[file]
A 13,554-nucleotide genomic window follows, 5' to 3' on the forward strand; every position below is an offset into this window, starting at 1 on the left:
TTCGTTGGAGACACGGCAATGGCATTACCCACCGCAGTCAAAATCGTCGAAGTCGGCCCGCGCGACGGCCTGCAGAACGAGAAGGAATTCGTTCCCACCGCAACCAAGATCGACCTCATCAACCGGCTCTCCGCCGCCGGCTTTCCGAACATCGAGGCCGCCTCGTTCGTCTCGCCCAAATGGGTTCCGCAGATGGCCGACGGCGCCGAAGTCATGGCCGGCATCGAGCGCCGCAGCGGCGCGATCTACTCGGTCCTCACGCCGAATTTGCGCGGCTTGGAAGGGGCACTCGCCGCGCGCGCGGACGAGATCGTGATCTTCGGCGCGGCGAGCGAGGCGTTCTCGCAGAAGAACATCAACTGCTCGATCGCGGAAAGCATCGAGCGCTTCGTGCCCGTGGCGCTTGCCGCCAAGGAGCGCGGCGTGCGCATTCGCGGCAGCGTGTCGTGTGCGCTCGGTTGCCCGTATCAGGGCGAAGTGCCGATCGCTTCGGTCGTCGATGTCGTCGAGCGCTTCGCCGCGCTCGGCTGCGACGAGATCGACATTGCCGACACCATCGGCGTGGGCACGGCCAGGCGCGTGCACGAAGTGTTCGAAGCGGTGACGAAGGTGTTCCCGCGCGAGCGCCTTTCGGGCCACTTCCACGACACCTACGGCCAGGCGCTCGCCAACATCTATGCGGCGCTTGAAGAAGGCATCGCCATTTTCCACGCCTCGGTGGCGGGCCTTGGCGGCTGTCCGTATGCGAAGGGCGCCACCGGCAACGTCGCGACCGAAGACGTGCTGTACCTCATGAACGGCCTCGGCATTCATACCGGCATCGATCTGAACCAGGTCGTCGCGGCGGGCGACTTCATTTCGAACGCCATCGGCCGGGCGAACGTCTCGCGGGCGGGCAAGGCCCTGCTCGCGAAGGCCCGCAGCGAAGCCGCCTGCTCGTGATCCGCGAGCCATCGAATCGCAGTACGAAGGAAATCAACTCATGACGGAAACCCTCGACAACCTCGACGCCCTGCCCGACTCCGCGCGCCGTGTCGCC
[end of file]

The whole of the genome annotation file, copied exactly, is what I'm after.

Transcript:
A 13,554-nucleotide genomic window follows, 5' to 3' on the forward strand; every position below is an offset into this window, starting at 1 on the left:
TTCGTTGGAGACACGGCAATGGCATTACCCACCGCAGTCAAAATCGTCGAAGTCGGCCCGCGCGACGGCCTGCAGAACGAGAAGGAATTCGTTCCCACCGCAACCAAGATCGACCTCATCAACCGGCTCTCCGCCGCCGGCTTTCCGAACATCGAGGCCGCCTCGTTCGTCTCGCCCAAATGGGTTCCGCAGATGGCCGACGGCGCCGAAGTCATGGCCGGCATCGAGCGCCGCAGCGGCGCGATCTACTCGGTCCTCACGCCGAATTTGCGCGGCTTGGAAGGGGCACTCGCCGCGCGCGCGGACGAGATCGTGATCTTCGGCGCGGCGAGCGAGGCGTTCTCGCAGAAGAACATCAACTGCTCGATCGCGGAAAGCATCGAGCGCTTCGTGCCCGTGGCGCTTGCCGCCAAGGAGCGCGGCGTGCGCATTCGCGGCAGCGTGTCGTGTGCGCTCGGTTGCCCGTATCAGGGCGAAGTGCCGATCGCTTCGGTCGTCGATGTCGTCGAGCGCTTCGCCGCGCTCGGCTGCGACGAGATCGACATTGCCGACACCATCGGCGTGGGCACGGCCAGGCGCGTGCACGAAGTGTTCGAAGCGGTGACGAAGGTGTTCCCGCGCGAGCGCCTTTCGGGCCACTTCCACGACACCTACGGCCAGGCGCTCGCCAACATCTATGCGGCGCTTGAAGAAGGCATCGCCATTTTCCACGCCTCGGTGGCGGGCCTTGGCGGCTGTCCGTATGCGAAGGGCGCCACCGGCAACGTCGCGACCGAAGACGTGCTGTACCTCATGAACGGCCTCGGCATTCATACCGGCATCGATCTGAACCAGGTCGTCGCGGCGGGCGACTTCATTTCGAACGCCATCGGCCGGGCGAACGTCTCGCGGGCGGGCAAGGCCCTGCTCGCGAAGGCCCGCAGCGAAGCCGCCTGCTCGTGATCCGCGAGCCATCGAATCGCAGTACGAAGGAAATCAACTCATGACGGAAACCCTCGACAACCTCGACGCCCTGCCCGACTCCGCGCGCCGTGTCGCC